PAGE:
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Analysis

Atrium Health, Wake Forest in Talks to Form Academic Health System Together

By John Commins  
   April 10, 2019

The deal would combine, coordinate and integrate clinical services taught in the medical schools and administered in the hospitals, with an emphasis on identifying and managing chronic health issues in the communities they serve

North Carolina's Atrium Health, Wake Forest Baptist Health, and Wake Forest University have announced plans to form a "combined" academic health system designed for population health, which will feature a new medical school in Charlotte.

The three organizations this week signed a memorandum of understanding that puts them in exclusive negotiations with the aim of achieving a final agreement later this year.

"Phenomenal things can happen when like-minded partners, committed to the same transformative vision, come together in new ways to better serve our patients and communities," Eugene A. Woods, president and CEO of Atrium Health, said Wednesday in a media release.

"For example, Wake Forest School of Medicine and Wake Forest Baptist Health are national leaders in studying how to help people age better, and with a much higher quality of life," he said. "Last year at Atrium Health, we cared for more than 350,000 patients over the age of 65, and by 2035, one in five U.S. residents will be over that age."

"Just imagine the powerful possibilities to advance modern medicine by linking breakthrough science directly with our patients in a way that significantly enhances their cognitive and physical functioning—and allows them to live independently for longer," Woods said.  

Wednesday's announcement comes a little more than a year after talks of a potential merger between Atrium Health and UNC Health Care fell apart.   

Under the memorandum signed this week, the deal would combine, coordinate, and integrate clinical services taught in the medical schools and administered in the hospitals for specialties such as oncology, pediatrics, cardiac, and gerontology services, with an emphasis on identifying and managing chronic health issues such as obesity, diabetes, and age-related illnesses in the communities they serve.

The combined academic health system would also build a new medical school in Charlotte for Wake Forest School of Medicine and make capital improvements to existing medical school in Winston-Salem.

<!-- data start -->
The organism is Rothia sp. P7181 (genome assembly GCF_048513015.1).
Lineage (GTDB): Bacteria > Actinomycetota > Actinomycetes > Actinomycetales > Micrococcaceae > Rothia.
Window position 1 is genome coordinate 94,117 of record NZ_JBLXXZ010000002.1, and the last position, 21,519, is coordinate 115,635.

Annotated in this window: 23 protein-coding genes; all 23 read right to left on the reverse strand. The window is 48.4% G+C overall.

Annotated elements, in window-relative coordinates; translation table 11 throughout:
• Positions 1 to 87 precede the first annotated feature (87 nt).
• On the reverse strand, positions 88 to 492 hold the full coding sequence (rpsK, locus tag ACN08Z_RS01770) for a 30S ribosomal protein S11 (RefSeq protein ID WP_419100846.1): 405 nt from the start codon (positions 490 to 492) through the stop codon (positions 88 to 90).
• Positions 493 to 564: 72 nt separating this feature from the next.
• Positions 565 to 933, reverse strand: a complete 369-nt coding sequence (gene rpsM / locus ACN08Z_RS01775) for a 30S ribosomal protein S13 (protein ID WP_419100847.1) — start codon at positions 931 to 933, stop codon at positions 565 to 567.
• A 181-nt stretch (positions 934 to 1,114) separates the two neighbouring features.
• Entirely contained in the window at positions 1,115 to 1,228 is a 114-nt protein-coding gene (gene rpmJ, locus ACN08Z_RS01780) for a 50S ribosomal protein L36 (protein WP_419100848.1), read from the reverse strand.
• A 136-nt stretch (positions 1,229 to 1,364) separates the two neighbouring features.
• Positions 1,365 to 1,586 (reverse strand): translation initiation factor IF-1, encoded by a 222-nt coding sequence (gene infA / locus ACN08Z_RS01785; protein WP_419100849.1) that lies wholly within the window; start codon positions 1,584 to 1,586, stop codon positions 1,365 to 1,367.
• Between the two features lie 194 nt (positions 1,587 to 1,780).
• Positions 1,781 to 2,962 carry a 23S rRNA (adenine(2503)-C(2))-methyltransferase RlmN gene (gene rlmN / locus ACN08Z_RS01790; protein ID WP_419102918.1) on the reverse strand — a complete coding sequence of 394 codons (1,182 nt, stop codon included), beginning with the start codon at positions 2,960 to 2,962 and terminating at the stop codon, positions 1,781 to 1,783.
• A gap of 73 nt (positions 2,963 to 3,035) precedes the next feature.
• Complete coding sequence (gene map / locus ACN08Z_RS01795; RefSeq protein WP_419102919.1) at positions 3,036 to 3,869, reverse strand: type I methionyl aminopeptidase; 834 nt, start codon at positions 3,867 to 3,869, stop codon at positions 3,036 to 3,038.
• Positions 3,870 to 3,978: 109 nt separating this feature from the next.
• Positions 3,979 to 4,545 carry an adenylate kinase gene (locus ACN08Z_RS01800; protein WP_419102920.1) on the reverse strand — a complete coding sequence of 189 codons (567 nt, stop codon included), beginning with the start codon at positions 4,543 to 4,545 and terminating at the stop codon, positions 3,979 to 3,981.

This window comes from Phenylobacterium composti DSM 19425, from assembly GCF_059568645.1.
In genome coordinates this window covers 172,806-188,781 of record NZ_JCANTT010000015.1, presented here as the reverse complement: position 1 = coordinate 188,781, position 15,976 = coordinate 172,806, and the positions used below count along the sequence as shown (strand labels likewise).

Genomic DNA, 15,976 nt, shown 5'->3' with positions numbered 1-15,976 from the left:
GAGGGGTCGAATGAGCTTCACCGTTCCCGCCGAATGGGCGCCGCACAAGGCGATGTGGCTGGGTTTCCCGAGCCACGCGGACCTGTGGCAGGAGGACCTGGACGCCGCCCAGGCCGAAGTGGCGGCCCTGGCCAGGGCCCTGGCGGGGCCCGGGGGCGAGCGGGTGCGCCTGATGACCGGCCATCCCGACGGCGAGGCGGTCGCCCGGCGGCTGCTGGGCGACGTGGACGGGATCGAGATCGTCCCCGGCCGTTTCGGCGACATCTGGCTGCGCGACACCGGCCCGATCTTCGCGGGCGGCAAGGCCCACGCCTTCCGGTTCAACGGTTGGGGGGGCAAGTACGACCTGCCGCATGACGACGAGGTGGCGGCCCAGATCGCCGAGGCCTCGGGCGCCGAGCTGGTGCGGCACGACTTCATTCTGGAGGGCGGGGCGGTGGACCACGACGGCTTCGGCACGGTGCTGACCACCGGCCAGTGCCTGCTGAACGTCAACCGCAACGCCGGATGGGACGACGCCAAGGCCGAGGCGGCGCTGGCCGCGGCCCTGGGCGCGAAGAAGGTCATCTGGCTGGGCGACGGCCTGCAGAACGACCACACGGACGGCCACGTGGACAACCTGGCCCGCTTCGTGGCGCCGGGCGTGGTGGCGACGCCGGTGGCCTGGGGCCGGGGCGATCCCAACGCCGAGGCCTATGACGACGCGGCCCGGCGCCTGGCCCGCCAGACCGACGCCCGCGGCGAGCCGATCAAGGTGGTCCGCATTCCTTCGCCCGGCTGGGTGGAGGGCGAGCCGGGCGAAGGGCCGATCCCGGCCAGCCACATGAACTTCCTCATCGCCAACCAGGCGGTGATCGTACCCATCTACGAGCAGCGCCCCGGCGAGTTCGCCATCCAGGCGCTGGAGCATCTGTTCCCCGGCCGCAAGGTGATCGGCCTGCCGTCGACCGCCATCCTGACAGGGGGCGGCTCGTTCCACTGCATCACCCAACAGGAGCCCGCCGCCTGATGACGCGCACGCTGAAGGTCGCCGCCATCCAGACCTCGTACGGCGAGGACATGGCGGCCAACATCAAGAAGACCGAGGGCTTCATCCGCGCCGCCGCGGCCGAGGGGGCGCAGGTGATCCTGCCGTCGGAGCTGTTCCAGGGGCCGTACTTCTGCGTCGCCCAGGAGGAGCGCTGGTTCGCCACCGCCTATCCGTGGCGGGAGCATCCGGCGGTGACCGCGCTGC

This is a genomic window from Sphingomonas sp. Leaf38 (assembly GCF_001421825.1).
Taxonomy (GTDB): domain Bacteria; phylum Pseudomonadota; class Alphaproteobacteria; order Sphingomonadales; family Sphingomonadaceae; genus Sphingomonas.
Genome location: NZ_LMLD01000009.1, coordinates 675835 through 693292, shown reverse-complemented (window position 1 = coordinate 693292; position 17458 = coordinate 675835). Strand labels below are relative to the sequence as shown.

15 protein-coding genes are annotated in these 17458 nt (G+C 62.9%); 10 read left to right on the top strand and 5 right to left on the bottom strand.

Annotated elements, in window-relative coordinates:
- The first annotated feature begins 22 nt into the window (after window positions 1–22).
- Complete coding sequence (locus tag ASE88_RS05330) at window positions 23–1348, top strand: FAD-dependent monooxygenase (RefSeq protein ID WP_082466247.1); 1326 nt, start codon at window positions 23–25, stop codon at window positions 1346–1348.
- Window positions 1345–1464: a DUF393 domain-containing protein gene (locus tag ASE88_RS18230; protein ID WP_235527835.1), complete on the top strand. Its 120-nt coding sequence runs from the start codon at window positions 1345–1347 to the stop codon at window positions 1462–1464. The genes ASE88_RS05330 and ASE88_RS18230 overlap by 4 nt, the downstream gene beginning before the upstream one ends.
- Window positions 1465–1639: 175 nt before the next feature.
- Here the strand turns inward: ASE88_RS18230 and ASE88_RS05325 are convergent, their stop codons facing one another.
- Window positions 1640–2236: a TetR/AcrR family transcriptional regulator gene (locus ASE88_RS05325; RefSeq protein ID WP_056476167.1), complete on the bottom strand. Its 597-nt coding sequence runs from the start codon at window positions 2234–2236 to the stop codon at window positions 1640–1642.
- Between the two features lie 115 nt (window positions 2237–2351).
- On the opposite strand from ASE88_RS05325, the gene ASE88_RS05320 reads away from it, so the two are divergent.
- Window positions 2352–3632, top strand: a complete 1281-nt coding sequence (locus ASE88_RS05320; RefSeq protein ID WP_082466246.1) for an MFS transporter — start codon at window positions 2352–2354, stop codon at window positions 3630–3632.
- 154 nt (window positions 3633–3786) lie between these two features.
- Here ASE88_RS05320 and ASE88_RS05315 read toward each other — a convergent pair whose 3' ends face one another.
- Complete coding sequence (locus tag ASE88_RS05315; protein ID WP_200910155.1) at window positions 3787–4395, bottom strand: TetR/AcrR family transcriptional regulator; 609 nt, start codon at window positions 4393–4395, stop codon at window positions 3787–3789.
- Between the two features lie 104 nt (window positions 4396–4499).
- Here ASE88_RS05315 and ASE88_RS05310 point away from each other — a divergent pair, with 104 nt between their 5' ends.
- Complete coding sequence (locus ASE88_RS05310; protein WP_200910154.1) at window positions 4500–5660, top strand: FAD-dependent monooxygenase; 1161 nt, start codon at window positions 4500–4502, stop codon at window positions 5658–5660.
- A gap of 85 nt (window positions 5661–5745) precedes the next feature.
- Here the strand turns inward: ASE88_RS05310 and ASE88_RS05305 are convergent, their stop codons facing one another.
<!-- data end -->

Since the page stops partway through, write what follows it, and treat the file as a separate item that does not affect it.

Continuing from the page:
"We are eager to bring this shared vision for our future to life with Atrium Health," said Julie Ann Freischlag, MD, CEO of Wake Forest Baptist Health and dean of Wake Forest School of Medicine.

"It's incredible to think about the impact we can make, together, advancing patient-centered research, a next-generation curriculum and active population health analytics across our combined footprint," Freischlag said. "We can create amazing outcomes that embrace true change – most importantly enhancing, extending and saving the lives of countless people."  nationally leading role in research," Hatch said.

Atrium Health, an integrated nonprofit health system headquartered in Charlotte, includes 42 hospitals and more than 900 care locations with 14 million patient visits annually.

Wake Forest Baptist Health's academic medical center and regional healthcare system sees 2.2 million patient visits each year across seven hospitals and more than 400 care locations.

“Phenomenal things can happen when like-minded partners, committed to the same transformative vision, come together in new ways to better serve our patients and communities. ,”

John Commins is a senior editor at HealthLeaders.


KEY TAKEAWAYS

The 'combined organization' would build a new medical school in Charlotte for Wake Forest School of Medicine, and make capital improvements to the existing medical school in Winston-Salem.

An agreement is expected to be finalized by the end of this year.

The new merger talks comes 13 months after Atrium Health's proposed merger with UNC Health Care fell apart.


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